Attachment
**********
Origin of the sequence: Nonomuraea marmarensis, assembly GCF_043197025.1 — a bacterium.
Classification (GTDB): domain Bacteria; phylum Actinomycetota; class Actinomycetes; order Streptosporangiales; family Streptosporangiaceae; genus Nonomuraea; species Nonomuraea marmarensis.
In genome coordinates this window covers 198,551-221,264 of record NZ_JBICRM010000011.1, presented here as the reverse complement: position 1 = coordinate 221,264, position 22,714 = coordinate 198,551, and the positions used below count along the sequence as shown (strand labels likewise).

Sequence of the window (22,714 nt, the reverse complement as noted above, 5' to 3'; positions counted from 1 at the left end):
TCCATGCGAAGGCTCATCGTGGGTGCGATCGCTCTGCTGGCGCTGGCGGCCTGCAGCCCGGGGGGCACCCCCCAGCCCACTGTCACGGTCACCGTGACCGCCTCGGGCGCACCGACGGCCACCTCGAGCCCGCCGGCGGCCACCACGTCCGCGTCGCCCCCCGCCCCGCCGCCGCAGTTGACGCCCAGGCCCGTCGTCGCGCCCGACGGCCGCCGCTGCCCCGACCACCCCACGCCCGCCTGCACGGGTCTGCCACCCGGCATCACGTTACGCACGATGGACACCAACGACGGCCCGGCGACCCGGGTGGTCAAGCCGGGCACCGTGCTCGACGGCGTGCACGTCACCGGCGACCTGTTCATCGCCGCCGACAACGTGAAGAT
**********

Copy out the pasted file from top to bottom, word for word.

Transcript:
Origin of the sequence: Nonomuraea marmarensis, assembly GCF_043197025.1 — a bacterium.
Classification (GTDB): domain Bacteria; phylum Actinomycetota; class Actinomycetes; order Streptosporangiales; family Streptosporangiaceae; genus Nonomuraea; species Nonomuraea marmarensis.
In genome coordinates this window covers 198,551-221,264 of record NZ_JBICRM010000011.1, presented here as the reverse complement: position 1 = coordinate 221,264, position 22,714 = coordinate 198,551, and the positions used below count along the sequence as shown (strand labels likewise).

Sequence of the window (22,714 nt, the reverse complement as noted above, 5' to 3'; positions counted from 1 at the left end):
TCCATGCGAAGGCTCATCGTGGGTGCGATCGCTCTGCTGGCGCTGGCGGCCTGCAGCCCGGGGGGCACCCCCCAGCCCACTGTCACGGTCACCGTGACCGCCTCGGGCGCACCGACGGCCACCTCGAGCCCGCCGGCGGCCACCACGTCCGCGTCGCCCCCCGCCCCGCCGCCGCAGTTGACGCCCAGGCCCGTCGTCGCGCCCGACGGCCGCCGCTGCCCCGACCACCCCACGCCCGCCTGCACGGGTCTGCCACCCGGCATCACGTTACGCACGATGGACACCAACGACGGCCCGGCGACCCGGGTGGTCAAGCCGGGCACCGTGCTCGACGGCGTGCACGTCACCGGCGACCTGTTCATCGCCGCCGACAACGTGAAGAT